Climate Change Effects Children | Teen Ink

Climate Change Effects Children

November 11, 2008
By rksweety10 BRONZE, Catawissa, Pennsylvania
rksweety10 BRONZE, Catawissa, Pennsylvania
3 articles 0 photos 0 comments

Imagine not having food or water for 1 night, or 2 nights, or even 3 nights. Your stomachs growling and your down to the bone, but there’s nothing you can do. You have no water, no food, and you still have to work just as hard as you did the day before.

Children in Africa and Asia go through this everyday. They may have no food or water for a whole day, but they still have to work just as hard. In a report form the United Kingdom they found that global warming is already reducing the quality of the world’s most vulnerable children’s lives. Due to increased poverty the climate change could cause an additional 40,000 to 160,000 child deaths per year in South Asia and sub-Saharan Africa. The report also says that the world’s poorest children are the ones being hit the hardest by the impact of climate change.

Global warming will make it even harder for people living in Africa and Asia to find clean water and food, because it reduces people in Africa and Asia access to clean water and food supplies. With temperature increases of 2 degrees Celsius, an additional 30-200 million people will be placed at risk of hunger globally which adds up to as many as 550 million people at risk of hunger. They can’t grow food as plentiful because of the hot dry weather and it is showing it’s affect by more and more children dying each year from starvation because of climate change.

Violence is expected to increase because the increase on water and food is not being met and people will convert over to stealing food to stay alive which creates sadism. Peter Brecke, an associate professor at the Georgia Institute of Technology’s school of International Affairs, said, “The warmer temperatures are probably good for a while, but beyond some level plants will be stressed. With more droughts and a rapidly growing population, it is going to get harder and harder to provide food for everyone and thus we should not be surprised to see more instances of starvation and probably more cases of hungry people clashing over scarce food and water.” In simpler terms it will be harder for everyone to provide food, and there will be violence because there is not enough to go around. International Alert (IA) released a report identifying at least 46 countries where climate change would result in a high risk of violent conflict. International Alert secretary general Dan Smith said: “I would expect to see some pretty serious conflicts that are clearly linked to climate change on the international scene by 2020.” To support his comment scientists in the United States, United Kingdom, China, and Hong Kong have released a study which shows that in the past climate changes have been followed by war, famine, and a decline in population.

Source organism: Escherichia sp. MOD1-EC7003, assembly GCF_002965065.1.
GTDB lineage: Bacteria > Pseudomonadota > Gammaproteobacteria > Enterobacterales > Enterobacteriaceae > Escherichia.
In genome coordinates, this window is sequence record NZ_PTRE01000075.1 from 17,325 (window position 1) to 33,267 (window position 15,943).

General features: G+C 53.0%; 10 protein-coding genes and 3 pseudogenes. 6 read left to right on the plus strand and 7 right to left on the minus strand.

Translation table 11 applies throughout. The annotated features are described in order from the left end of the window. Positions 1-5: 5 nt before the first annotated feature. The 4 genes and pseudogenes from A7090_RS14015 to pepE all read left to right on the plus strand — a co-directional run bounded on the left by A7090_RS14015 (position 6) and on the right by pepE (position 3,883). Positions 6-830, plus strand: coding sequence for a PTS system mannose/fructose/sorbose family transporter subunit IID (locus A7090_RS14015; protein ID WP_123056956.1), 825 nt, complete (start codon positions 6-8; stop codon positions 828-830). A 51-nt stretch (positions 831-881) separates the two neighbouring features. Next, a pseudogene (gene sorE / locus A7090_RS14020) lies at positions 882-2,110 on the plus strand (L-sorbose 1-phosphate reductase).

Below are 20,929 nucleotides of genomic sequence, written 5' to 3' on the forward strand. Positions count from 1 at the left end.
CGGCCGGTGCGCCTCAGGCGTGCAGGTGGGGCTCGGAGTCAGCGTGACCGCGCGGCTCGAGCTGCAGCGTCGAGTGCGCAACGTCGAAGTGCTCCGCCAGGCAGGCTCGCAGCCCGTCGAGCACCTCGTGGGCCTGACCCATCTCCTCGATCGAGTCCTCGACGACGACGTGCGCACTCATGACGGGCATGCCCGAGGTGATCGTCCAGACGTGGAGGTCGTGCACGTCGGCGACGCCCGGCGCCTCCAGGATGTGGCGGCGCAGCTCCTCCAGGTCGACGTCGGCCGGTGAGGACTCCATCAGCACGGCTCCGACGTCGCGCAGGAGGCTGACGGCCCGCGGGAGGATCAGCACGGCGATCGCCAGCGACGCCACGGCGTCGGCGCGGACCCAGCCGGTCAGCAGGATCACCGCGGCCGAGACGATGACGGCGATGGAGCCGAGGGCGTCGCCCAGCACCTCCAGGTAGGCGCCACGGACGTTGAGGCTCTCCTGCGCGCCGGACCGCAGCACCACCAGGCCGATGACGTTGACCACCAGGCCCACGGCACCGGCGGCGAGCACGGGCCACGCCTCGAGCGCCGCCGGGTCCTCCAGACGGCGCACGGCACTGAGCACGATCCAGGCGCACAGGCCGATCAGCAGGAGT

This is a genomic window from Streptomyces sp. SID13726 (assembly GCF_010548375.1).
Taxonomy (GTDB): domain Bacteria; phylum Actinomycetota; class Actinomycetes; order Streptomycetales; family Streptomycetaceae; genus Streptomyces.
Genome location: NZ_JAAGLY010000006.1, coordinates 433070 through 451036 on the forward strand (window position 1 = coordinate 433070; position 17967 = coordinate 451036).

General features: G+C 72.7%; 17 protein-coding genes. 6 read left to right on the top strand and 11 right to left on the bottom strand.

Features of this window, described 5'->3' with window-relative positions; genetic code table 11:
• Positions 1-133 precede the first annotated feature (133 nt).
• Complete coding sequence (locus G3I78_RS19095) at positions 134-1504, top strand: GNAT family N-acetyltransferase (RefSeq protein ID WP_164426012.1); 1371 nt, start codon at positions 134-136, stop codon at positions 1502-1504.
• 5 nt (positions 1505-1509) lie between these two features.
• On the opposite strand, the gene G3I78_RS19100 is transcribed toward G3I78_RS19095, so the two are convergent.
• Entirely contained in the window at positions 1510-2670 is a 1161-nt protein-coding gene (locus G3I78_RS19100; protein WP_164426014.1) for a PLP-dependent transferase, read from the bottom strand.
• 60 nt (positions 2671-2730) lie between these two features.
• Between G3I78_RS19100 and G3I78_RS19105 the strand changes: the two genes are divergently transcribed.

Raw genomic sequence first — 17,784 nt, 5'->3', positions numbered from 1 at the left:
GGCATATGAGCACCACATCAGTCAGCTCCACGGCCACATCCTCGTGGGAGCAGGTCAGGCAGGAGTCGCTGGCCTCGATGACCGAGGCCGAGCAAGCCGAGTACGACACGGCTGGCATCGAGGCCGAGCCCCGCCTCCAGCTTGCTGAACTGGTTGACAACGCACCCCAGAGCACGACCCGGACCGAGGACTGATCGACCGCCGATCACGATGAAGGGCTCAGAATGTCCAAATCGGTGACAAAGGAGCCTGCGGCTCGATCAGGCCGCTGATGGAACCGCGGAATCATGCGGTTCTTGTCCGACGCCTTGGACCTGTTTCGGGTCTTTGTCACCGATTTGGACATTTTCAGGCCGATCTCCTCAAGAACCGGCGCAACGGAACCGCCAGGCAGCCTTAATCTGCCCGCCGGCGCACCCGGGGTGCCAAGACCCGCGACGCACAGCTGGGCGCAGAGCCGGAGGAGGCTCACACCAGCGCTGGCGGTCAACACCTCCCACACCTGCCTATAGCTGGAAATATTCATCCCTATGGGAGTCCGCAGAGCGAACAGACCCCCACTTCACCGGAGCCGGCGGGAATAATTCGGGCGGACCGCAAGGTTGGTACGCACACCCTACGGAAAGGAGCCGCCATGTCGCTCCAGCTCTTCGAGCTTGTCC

Diseases are also expected to increase because of the blistering heat, fewer supplies to cure disease, and migration. For example disease like Dengue are estimated that the population at risk could increase from 1.5 billion today to 3.5 billion by 2080. At the University of Hong Kong a geography professor named Zhang said “Epidemics of diseases may not be directly linked to temperature change, but it is a consequence of migration, which creates chances for disease to spread.” What he meant was that it’s not just the hot temperatures that are creating diseases, but migration and overcrowding.

This will not only affect violence, diseases, and starvation but the education of children because of parents taking them out of school to work and make money for their family. People living in Africa and Asia that work will have less incomes and productivity because of climate change, so they take their children out of school to help bring income for the family. The problem is that the children not only have no education, but getting the education will help to solving problems caused by climate change in Africa and Asia.

Global warming is making the future of the world’s poorest children even bleaker. This shows how climate change is having an impact and will continue to have an overall adverse impact on children’s lives. If it keeps up there will soon to be many more children dying because of climate change.

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